Money may not grow on trees, but it occasionally falls from the heavens. Chris Carter explains how to net it.
Last month, a six-foot-wide meteor exploded over Michigan, lighting up the night sky. Meteorite hunters across the US scrambled to the Midwestern state, with meteorite collector and dealer Robert Ward among them. Ward travelled from Arizona, 1,500 miles away, to be the first to get his hands on the fragments of space rock, along with Larry Atkins of Cosmic Connection Meteorites, according to the American Meteor Society.
“Two days ago, this was hundreds of thousands of miles past the moon, and now I’m standing here holding it in my hand… It’s been a real good day,” said Ward, who runs Robert Ward Meteorites, reports the Daily Mail Online.
You can understand his glee. Meteorites – the technical name given to fragments of rock and metal from meteors – are big business. Take, for example, the Matchless Canyon Diablo Meteorite from Robert Ward Meteorites – it is the star attraction of Christie’s Deep Impact online sale, which runs until 14 February. This is an iron octahedrite meteorite hailing from Arizona’s renowned Meteor Crater, but it originated in the asteroid belt between Mars and Jupiter some four billion years ago.
“Evocative of a Henry Moore, this sculptural form was part of the molten iron core of an asteroid that broke apart – a portion of which was deflected into an Earth-intersecting orbit,” Dr Alan Rubin, of the Institute of Geophysics and Planetary Physics at the University of California, explains in a catalogue note.
The meteorite ploughed into the Arizona desert around 49,000 years ago with the force of a hundred atomic bombs. The fragments, which were ejected for more than 11 miles, are known as Canyon Diablos. “They are the quintessential American meteorites prized by museums and private collectors everywhere,” says Rubin. This particular specimen is expected to fetch between $150,000 and $250,000 at the auction.
The significant gap between the lower and upper estimates is perhaps a reflection of the difficulty in putting an exact price on a specimen that is rare in a market that has really only existed since the 1970s. Yet, the magic of meteorites is that they “are truly something alien that members of the public can have on their shelves”, Dr Laurence Garvie, of the Centre for Meteorite Studies at Arizona State University, told the Financial Times in November. In most cases, “there’s no intrinsic value in them because they’re just stones”, he adds. “But it’s the excitement.”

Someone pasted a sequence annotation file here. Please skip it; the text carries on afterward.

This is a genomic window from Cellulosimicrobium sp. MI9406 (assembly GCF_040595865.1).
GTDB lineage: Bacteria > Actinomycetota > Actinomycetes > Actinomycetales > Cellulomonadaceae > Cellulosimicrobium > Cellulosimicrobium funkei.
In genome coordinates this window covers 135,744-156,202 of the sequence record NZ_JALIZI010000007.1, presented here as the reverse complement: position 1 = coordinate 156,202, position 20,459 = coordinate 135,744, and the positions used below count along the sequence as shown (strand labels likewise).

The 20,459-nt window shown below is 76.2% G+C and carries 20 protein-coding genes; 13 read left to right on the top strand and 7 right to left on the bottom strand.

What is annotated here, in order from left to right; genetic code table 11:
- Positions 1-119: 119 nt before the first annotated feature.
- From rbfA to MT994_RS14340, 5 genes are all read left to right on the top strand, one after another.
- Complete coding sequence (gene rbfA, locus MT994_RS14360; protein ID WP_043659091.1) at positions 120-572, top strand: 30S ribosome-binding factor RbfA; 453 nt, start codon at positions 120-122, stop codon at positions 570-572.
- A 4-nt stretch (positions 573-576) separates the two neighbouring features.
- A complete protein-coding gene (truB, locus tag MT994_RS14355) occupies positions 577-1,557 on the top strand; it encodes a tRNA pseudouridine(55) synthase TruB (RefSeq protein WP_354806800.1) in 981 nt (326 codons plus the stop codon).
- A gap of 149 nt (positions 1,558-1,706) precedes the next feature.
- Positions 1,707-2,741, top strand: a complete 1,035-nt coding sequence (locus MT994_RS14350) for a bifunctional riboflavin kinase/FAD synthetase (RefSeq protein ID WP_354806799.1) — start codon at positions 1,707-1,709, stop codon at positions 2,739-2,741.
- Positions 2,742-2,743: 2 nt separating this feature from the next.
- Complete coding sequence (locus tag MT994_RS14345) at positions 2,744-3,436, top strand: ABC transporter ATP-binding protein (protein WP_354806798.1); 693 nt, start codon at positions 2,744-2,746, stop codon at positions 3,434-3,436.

In 2016, a similar sale of meteorites held by Christie’s in London made £570,875 in total – Christie’s will no doubt be hoping that there is still plenty of excitement around this week.
ET’s crystal ball
Pallasites are a class of extremely rare meteorites, making up fewer than 0.2% of known samples. They take their name from Peter Pallas, the 18th-century German scientist who first classified them (although not as meteorites, as he didn’t believe they had come from the sky).
Now they are among the most dazzling of the lots in Christie’s sale (see above). Formed at the boundary between the mantle and the core of an asteroid, these speckled specimens feature gem-quality translucent olivine crystals, which are also known as peridot, set in an iron-nickel matrix.
One example in the sale is a Seymchan Sphere, named for the area in Siberia where it was found. This “extraterrestrial crystal ball”, with its olivine crystals, looks like an alien world, notes Christie’s, “at once both natural and artificial — much like Italian artist Arnaldo Pomodoro’s 1974 sculpture, Sfera”. It is valued at between $15,000 and $25,000.
The sale also features an “Imilac pallasite partial slice”, which is valued at $8,000 to $12,000. Cleaved from a meteor found in the Atacama Desert in the Andes in Chile, Imilac is among the most coveted of all pallasites.
The most highly valued pallasite (between $25,000 and $35,000) is a partial slice of Esquel pallasite (pictured), named after a town in Argentina. Esquel was the first pallasite material used in modern jewellery. A giant slice is on display at the American Museum of Natural History.
A collection of Victorian Valentine’s Day cards dating from around 1880 look set to fetch around £100 tomorrow at Hansons London auction room in Teddington. “It was love at first sight,” explains auctioneer Charles Hanson, in the Evening Standard. He found them in an old shoebox in Cambridgeshire. “Giving people the chance to buy a genuine Victorian Valentine’s Day card in time for the most romantic day of the year – surely there can be nothing more romantic?”
A chest of drawers that arrived at John Taylors auction house in Louth, Lincolnshire, turned out to contain a surprise – a hidden drawer with around 30 items of jewellery, mostly adorned with animal pictures. These “reverse crystal intaglios” were popular with “both ladies and gentlemen in the late Victorian and Edwardian period”, says auctioneer James Laverack on BBC News. Half of the items were sold for £10,000 at an auction held last week.